Amidst the critical praise and rabid fan discussion surrounding Netflix’s latest smash hit, “Stranger Things,” the word “influence” constantly pops up. Directors Matt and Ross Duffer have spoken at length about the movies and monster makers that have inspired their insane sci-fi horror series, from John Carpenter‘s “The Thing” to David Cronenberg‘s body horror designs, or Masahiro Ito’s macabre monsters in the “Silent Hill” video game series.
At the center of the show’s parade of nightmares is the Demogorgon, a.k.a. The Monster, which remained in the shadows for several episodes letting viewers’ imaginations run wild before finally appearing in all its faceless, carnivorous glory in the final episode.
For Mark Steger, the man tasked with bringing the hideous beast to life, his influence came from another monster who was famous for chilling audiences by staying out of sight until the big climax: Jaws.
“I’m like a shark in that I’m playing this creature that hasn’t evolved in millions of years because it is so perfect for what it does. So I imagine I’m this creature from this other realm that’s become the perfect entity for feeding.”
Unlike Jaws, there will be few complaints that The Monster looks fake or underwhelming. As Steger explains, the movie effects used to turn him into the Demogorgon are an intricate blend of practical and digital. Instead of hours of makeup, Steger spent 30 minutes getting strapped and corseted into a suit created by Glendale-based monster makers Spectral Motion, whose previous work included turning Ron Perlman into Hellboy in “Hellboy II: The Golden Army.”
For the first few scenes where we’re shown short glimpses of The Monster, Steger only needed to be in the suit. For the final episode, however, the effects team brought in several additions to complete the look, including eight-inch metal stilts, claws controlled through puppeteering, and 26 motors that powered The Monster’s animatronic, Venus Fly Trap-esque head. The motors, along with Steger’s head and arms, were removed digitally to finish the job.
This is far from Steger’s first time playing a hellish abomination. Before “Stranger Things,” he played a demon in Seth Rogen‘s “This Is The End” and one of the infected in “I Am Legend.” He also had a key role in the most disturbing scene in the history of “American Horror Story.” Remember the demon in “Hotel” last year with the strap-on metal dildo? That was Steger, who described wearing that outfit as similar to wearing “a used condom.”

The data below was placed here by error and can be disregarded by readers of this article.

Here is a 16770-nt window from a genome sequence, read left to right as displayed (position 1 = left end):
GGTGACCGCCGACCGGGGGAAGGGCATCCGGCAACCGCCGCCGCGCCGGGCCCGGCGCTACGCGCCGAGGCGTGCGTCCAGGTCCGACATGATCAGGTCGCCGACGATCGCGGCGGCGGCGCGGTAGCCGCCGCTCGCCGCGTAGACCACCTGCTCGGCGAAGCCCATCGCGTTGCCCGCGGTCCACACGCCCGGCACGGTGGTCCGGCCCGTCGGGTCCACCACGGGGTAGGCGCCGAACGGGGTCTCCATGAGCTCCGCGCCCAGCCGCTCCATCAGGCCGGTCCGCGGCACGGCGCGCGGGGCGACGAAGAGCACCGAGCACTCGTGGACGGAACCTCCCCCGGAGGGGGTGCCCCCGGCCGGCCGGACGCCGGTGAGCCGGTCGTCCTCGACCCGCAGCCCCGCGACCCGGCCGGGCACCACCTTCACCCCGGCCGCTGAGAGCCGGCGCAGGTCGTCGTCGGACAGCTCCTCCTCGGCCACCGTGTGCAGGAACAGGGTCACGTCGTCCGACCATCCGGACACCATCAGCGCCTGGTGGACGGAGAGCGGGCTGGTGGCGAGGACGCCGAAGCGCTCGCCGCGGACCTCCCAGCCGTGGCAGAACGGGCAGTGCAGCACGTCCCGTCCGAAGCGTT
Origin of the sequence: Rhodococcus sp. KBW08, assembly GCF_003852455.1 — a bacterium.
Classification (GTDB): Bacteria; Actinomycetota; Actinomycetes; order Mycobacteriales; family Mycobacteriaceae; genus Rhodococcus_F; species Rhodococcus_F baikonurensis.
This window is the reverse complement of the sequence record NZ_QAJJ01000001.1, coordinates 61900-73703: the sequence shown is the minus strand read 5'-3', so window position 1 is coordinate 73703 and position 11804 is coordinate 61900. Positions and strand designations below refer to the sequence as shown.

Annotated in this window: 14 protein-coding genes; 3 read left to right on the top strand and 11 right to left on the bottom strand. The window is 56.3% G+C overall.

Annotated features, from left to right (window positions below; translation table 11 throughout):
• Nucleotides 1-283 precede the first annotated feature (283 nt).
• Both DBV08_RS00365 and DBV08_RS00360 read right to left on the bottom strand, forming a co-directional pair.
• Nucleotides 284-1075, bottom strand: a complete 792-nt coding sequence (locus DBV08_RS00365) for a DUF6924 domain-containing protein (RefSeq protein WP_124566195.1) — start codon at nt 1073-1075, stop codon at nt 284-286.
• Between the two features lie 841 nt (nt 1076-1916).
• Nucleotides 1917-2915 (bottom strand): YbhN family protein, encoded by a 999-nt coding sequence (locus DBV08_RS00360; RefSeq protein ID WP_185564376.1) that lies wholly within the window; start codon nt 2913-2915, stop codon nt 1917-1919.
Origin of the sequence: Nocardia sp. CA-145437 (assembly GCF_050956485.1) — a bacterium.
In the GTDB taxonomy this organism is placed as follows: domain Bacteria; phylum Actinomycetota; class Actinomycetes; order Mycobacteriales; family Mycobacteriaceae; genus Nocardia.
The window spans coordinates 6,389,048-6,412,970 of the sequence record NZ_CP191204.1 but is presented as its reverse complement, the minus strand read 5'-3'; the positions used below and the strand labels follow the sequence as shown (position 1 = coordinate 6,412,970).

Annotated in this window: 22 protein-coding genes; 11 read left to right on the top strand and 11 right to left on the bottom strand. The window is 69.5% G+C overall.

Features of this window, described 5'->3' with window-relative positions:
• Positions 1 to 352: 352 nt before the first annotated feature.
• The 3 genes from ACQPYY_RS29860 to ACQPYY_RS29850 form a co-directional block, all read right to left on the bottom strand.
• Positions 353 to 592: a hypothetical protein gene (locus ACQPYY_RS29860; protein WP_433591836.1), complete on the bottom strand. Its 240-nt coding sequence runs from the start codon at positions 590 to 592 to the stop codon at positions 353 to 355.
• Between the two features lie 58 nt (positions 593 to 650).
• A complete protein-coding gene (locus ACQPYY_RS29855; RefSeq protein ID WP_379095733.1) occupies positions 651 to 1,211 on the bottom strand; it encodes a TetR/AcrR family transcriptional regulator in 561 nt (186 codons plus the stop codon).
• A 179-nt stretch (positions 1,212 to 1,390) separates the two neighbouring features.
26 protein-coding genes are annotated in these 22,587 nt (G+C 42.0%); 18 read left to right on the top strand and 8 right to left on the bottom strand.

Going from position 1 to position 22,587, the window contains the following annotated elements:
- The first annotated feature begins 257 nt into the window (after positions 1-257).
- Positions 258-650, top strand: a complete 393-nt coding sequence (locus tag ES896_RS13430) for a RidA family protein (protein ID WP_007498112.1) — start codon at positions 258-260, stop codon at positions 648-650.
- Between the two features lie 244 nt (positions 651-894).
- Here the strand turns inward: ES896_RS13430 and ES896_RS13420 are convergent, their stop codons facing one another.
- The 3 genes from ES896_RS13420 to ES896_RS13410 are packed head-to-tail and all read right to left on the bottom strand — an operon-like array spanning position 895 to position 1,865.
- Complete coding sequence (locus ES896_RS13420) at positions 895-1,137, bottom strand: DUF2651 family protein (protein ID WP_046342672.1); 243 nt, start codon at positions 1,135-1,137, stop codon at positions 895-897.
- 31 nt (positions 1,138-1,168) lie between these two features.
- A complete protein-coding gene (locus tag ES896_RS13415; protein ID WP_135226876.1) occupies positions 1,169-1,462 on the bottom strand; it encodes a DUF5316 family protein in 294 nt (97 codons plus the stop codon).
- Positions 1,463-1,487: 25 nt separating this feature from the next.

Still, Steger says that performing as The Monster was unlike anything he’s ever done before, as the stilts and animatronics took away his ability to move like he usually would. Combine that with the loud noises from the motors and his inability to see anything with the headpiece on, and it was easy to bring out the beast.
“Once you’re in this amazing construction the Duffers designed,” he said. “You really feel like you’re inhabiting the character. I hope at some point people get to see what went into making this suit because the guys at Spectral Motion put a lot of work into putting this all together.”
The kids he was trying to eat seemed to like the suit too. Steger said that his castmates would often come by to see him in the suit and swap a little bit of trash talk before they were set to fight in front of the cameras. “I would see Millie [Bobby Brown] and Gaten [Matarazzo] and Caleb [McLaughlin] and we’d have this thing where we’d be telling each other ‘you’re going down!’ Those kids are sort of who they actually are in the show. It was a really fun vibe to work with.”
Don’t ask him if he knows any secrets about the Upside-Down, though. Steger says that the Duffers only gave him the most basic information required to play The Monster and then allowed him to fill in the blanks on his own to flesh out the performance: “I know they have some bible squirreled away somewhere that no one’s seen except them. Their direction was very clear and they were very enthusiastic, but to a point I had to come up with my own history for this monster.”
“It wasn’t really difficult because…if you see the show you get to see all the weird environments we were in and all of that was practical sets. I think the fact that they were doing everything practically makes such a difference compared if you’re standing in front of a green screen because it really helps all the performers get a feel for this world that we’re in.”